Earlier in the year, I took my students through a series of lessons that focused on simple, compound, and complex sentences. We went through lessons that focused on the elements of each sentence and developed examples of each. We made the following references in our Grammar Notebooks and I thought they turned out pretty great. (See below) I thought, PERFECT! I can check this skill off my list and we can mooooove on! NEXT!
As great as they were, a few weeks past (maybe more) and with testing on the horizon it was time to QUICKLY revisit this concept! I gave the students a topic to write simple, compound, and complex sentences for. I definitely believed that the students could and WOULD reference their notebooks in order to assist themselves/remind themselves of the rules to this almost math formula-ish way of writing sentences....... Easy!!! Right???? Wrong!!!
Initial Thinking: Review? No PROBLEM!
Reality: RETEACH and ALTERNATE STRATEGIES
If you are anything like me, at first I was a little frustrated. But after that initial feeling wore off (like everything we had previously done was a waste of time) I decided to try a different approach. I decided to make a jigsaw puzzle with all of the different pieces that the students need to make sentences. They needed to rearrange them correctly, write a short blurb about what the piece actually meant, check with a neighbor, and finally glue in place! I really liked this activity because not only did it cater to those tactile and visual learners, the students were truly interacting with their grammar notebooks that they had previously recorded all of the information in that they needed to know! (Which proved that those lessons were valuable and NOT a waste, but a building block.)
Initial Thinking: Grammar Notebooks EQUAL Student Interaction
Reality: Not all students will access these Independently!
Below is a pic of the jigs arranged...I love that the students have a great GRAB and GO reference sheet that they can have at their finger tips in their writing folders. It is a sturdy, durable reference sheet that they can pull out whenever necessary.
Problem solved? Not yet...We still needed some extra practice actually applying the skill. However, as a follow up to the jigsaw (even MORE review), we color coded the different "ingredients" of each sentence type so the students could digest this process even further! Following the initial color coding, I modeled writing each type of sentence, and then color coded the different parts so the students could see what it looked like!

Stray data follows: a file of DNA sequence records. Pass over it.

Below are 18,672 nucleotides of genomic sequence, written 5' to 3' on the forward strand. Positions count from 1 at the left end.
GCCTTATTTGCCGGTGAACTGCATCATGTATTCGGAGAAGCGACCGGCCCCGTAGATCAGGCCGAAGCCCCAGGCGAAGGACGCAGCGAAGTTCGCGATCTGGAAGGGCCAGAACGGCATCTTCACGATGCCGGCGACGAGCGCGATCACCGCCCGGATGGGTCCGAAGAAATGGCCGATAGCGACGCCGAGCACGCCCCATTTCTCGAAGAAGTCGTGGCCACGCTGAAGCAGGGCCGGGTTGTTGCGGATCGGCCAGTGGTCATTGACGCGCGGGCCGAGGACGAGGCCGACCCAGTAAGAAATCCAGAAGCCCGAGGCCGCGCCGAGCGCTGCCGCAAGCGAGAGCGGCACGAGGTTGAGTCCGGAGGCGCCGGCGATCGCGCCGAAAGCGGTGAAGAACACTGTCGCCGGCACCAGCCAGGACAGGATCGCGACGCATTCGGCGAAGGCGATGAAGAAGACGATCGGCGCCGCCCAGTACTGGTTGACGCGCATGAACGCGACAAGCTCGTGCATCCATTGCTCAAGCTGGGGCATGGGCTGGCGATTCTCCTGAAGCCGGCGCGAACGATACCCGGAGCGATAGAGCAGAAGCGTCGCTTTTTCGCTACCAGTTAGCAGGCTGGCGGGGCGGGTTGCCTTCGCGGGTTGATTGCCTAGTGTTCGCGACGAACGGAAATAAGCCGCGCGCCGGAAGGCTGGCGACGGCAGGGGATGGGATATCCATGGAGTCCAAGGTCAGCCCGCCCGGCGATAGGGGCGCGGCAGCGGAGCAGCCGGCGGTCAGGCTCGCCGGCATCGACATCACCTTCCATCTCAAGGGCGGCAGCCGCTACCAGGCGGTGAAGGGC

Next, the students took a crack at it. They decided to write their sentences about our current read-aloud, "Wonder." They did an AWESOME job...
With the progress that occurred, I did see a HUGE problem that needed to be addressed. When the students want to use the coordinating conjunction FOR, they often mistakenly use it as a preposition. To try and solve this problem, we did the following sheet where the students needed to differentiate between using "for" as a conjunction AND between using it as a preposition.
We reviewed our Preposition song to "Yankee Doodle" (My 6th grade English teacher, Mr. Scarpino taught it to me and I still remember it! LOL) and we discussed how "for" is a preposition. Next, we went through the following sheet to pinpoint when "for" is being used as a preposition and when it is being used as a conjunction.
I think this helped the students see the difference between the two! I also gave the students the following tool so that they had a reference for conjunctions. Coordinating Conjunctions are rather easy for them because of FANBOYS BUT Subordinating Conjunctions are tricky to remember! If you would like these resources to help your students review, click on the picture below.
Now, if you would like to purchase the other lessons referenced in the beginning of the post (they were great building blocks for these concepts) click on the icon below!
Do you have any tips/suggestions for teaching these skills in your classroom? Do you feel like your students can apply these skills in their writing? I will be touching on that in a future blog post!
Best Wishes and Happy Teaching!